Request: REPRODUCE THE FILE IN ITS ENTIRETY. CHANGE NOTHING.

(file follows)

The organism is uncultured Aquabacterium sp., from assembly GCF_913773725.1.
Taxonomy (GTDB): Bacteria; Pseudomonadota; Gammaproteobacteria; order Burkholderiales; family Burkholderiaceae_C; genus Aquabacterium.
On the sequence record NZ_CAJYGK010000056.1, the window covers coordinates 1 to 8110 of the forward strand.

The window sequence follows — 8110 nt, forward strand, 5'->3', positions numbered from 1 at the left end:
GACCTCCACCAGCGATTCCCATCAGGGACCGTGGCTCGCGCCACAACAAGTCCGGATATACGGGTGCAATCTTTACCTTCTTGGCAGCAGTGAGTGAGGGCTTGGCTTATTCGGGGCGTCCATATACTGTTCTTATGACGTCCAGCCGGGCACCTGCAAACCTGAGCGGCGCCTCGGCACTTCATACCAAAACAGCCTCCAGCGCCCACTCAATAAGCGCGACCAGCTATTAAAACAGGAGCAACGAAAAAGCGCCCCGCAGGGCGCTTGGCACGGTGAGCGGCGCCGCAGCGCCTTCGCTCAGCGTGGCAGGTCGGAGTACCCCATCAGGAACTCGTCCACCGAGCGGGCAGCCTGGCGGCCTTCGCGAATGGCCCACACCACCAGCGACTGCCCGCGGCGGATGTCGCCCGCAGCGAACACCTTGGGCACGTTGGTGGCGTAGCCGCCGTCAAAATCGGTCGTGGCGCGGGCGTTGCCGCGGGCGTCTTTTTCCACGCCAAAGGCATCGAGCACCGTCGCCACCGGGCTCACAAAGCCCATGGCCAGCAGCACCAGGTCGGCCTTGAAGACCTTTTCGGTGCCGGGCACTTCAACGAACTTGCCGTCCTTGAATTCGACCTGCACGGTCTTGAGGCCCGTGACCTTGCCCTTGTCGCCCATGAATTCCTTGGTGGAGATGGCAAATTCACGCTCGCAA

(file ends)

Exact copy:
The organism is uncultured Aquabacterium sp., from assembly GCF_913773725.1.
Taxonomy (GTDB): Bacteria; Pseudomonadota; Gammaproteobacteria; order Burkholderiales; family Burkholderiaceae_C; genus Aquabacterium.
On the sequence record NZ_CAJYGK010000056.1, the window covers coordinates 1 to 8110 of the forward strand.

The window sequence follows — 8110 nt, forward strand, 5'->3', positions numbered from 1 at the left end:
GACCTCCACCAGCGATTCCCATCAGGGACCGTGGCTCGCGCCACAACAAGTCCGGATATACGGGTGCAATCTTTACCTTCTTGGCAGCAGTGAGTGAGGGCTTGGCTTATTCGGGGCGTCCATATACTGTTCTTATGACGTCCAGCCGGGCACCTGCAAACCTGAGCGGCGCCTCGGCACTTCATACCAAAACAGCCTCCAGCGCCCACTCAATAAGCGCGACCAGCTATTAAAACAGGAGCAACGAAAAAGCGCCCCGCAGGGCGCTTGGCACGGTGAGCGGCGCCGCAGCGCCTTCGCTCAGCGTGGCAGGTCGGAGTACCCCATCAGGAACTCGTCCACCGAGCGGGCAGCCTGGCGGCCTTCGCGAATGGCCCACACCACCAGCGACTGCCCGCGGCGGATGTCGCCCGCAGCGAACACCTTGGGCACGTTGGTGGCGTAGCCGCCGTCAAAATCGGTCGTGGCGCGGGCGTTGCCGCGGGCGTCTTTTTCCACGCCAAAGGCATCGAGCACCGTCGCCACCGGGCTCACAAAGCCCATGGCCAGCAGCACCAGGTCGGCCTTGAAGACCTTTTCGGTGCCGGGCACTTCAACGAACTTGCCGTCCTTGAATTCGACCTGCACGGTCTTGAGGCCCGTGACCTTGCCCTTGTCGCCCATGAATTCCTTGGTGGAGATGGCAAATTCACGCTCGCAA